The Lansing Art Gallery expands appreciation for the visual arts by providing a permanent location for art exhibits and educational programs that are open to the public. The gallery also promotes Michigan artists and craftspeople by providing a place where their works can be purchased.
In this charity spotlight, I spoke with the Executive Director of the Lansing Art Gallery, Barb Whitney.
Lansing had an active art scene in the early 1960s, but there were no community art galleries in the area. For many Lansing Art Guild members and artists, this was a serious barrier that prevented art from being accessible to Lansing residents, but it was a barrier that they could remove. They set to work cleaning and renovating a barn that could be used as a weekend art gallery.
In 1965, Judith Leepa founded the Lansing Art Gallery. Later that year they held their first exhibition.
Since then, the gallery has grown and moved into more and more central locations. In 2010 the gallery moved to its current location, only a block from the Michigan State Capitol, where it continues to remain open and free to the public.
The exhibits begin even before entering the gallery. There are public art exhibits in and around Lansing and the outside of the gallery itself is artistically decorated. The moment you step across the gallery’s threshold you will be surrounded by art. The main exhibition space is a large, open area that sees new art every four to eight weeks.
In addition to school programs, Lansing Art Gallery also offers art camps, Girl Scout workshops, and an art scholarship competition. For adults, there are also Art and Ale sessions hosted at Midtown Brewing Company.
The Lansing Art Gallery also has a gallery shop where visitors can buy or lease Michigan-made jewelry, sculptures, paintings, pottery, and other crafts in a variety of styles.
In 2015, the Lansing Art Gallery celebrated its 50th anniversary. Hitting this milestone was huge, and the gallery saw increased engagement in every program that they offer. Membership also more than doubled over the past year and a half.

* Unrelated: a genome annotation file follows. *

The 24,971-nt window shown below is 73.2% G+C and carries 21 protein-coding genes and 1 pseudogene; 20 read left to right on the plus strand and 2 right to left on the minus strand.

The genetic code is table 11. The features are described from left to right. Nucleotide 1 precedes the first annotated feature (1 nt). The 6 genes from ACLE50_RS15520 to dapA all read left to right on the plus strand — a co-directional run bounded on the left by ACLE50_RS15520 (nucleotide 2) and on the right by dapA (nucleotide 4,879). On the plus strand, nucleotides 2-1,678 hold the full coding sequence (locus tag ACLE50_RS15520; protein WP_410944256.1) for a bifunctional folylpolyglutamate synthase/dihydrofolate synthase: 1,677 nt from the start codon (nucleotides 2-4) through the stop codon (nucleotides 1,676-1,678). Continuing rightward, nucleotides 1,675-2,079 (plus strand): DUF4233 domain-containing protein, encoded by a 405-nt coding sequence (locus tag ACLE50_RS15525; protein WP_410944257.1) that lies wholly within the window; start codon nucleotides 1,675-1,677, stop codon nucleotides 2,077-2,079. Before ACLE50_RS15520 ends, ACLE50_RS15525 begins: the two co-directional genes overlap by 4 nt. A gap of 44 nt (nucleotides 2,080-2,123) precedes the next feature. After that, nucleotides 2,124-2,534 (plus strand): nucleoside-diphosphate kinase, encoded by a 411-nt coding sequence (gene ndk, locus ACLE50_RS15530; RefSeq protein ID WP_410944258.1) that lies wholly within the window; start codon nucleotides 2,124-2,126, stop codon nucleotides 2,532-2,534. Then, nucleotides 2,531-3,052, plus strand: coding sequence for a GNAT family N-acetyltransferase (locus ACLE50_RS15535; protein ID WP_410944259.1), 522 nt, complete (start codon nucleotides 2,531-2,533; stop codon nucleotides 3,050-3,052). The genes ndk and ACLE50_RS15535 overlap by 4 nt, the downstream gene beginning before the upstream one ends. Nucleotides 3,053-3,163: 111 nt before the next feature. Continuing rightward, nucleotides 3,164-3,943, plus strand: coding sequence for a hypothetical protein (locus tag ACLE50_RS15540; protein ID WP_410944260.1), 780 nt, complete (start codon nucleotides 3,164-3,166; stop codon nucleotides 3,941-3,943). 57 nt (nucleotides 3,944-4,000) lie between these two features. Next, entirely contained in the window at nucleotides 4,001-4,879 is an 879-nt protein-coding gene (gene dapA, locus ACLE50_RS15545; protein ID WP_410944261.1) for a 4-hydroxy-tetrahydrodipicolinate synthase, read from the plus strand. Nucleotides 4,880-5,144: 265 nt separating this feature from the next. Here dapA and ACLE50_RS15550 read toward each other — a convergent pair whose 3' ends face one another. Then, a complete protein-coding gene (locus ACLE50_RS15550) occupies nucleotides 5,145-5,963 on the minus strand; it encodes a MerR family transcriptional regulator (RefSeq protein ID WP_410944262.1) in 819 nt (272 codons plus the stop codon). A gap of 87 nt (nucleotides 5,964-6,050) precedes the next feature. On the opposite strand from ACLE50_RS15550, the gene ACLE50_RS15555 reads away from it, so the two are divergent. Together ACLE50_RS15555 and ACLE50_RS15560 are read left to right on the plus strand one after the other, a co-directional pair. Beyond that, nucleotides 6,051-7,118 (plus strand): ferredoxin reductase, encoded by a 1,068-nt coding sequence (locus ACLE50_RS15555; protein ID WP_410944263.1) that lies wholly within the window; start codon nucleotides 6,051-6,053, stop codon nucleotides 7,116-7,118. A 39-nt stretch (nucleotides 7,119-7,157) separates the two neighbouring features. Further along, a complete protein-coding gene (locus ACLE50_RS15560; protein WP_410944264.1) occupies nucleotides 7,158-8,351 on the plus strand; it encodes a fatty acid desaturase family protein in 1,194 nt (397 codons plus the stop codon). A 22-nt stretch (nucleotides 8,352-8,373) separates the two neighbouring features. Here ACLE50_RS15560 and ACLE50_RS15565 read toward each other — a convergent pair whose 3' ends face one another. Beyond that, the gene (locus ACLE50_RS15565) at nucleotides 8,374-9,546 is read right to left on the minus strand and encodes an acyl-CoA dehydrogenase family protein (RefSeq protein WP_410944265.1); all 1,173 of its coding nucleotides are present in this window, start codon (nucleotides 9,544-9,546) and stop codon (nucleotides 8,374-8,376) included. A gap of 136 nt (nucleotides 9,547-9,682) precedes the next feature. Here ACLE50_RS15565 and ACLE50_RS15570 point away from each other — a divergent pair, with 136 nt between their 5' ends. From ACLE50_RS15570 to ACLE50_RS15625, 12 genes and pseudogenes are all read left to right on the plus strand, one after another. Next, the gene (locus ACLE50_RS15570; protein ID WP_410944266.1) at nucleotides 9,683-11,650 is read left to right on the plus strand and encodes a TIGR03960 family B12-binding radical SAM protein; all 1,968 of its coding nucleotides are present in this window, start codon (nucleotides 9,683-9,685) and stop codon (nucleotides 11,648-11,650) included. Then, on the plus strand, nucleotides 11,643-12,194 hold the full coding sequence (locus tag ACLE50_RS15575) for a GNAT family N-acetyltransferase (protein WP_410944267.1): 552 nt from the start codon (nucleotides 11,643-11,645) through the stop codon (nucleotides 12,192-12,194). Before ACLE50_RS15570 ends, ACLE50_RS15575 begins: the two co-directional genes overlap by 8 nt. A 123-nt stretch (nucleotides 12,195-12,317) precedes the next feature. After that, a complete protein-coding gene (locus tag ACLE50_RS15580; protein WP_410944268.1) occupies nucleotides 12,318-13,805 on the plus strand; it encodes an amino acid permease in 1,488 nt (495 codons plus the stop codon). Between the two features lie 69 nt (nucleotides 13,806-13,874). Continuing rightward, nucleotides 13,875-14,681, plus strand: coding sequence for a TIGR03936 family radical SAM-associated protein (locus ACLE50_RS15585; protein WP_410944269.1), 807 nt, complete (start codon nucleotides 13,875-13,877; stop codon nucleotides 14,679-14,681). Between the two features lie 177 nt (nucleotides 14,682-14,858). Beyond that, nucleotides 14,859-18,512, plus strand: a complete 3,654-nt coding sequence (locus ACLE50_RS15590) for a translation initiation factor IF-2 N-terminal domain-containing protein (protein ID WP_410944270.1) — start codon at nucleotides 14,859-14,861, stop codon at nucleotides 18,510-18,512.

If you are starting a nonprofit or establishing a board, seek out a diverse, passionate group of people to fill those roles. Think about areas where you need the most help or better representation and build your board around them. Skills such as legal, accounting, education, and marketing are extremely valuable to charities. It’s also important to consider the demographics and communities that your organization appeal to like age, gender, race, LGBT, and so on.
The Lansing Art Gallery is always looking to expand their outreach and enrichment programs. One such program that will be introduced in 2016 is Creative Haven. This program will provide art education to homeless and low-income families in Lansing through a partnership with Haven House.
Volunteers are the backbone of charitable organizations. Most nonprofits are great at leveraging the strengths of their volunteers and also have lots of practice organizing volunteer work. If there is a cause or charity you love and want to help, just do it!
If you want to learn more about the Lansing Art Gallery, you can reach them by clicking one of the buttons below.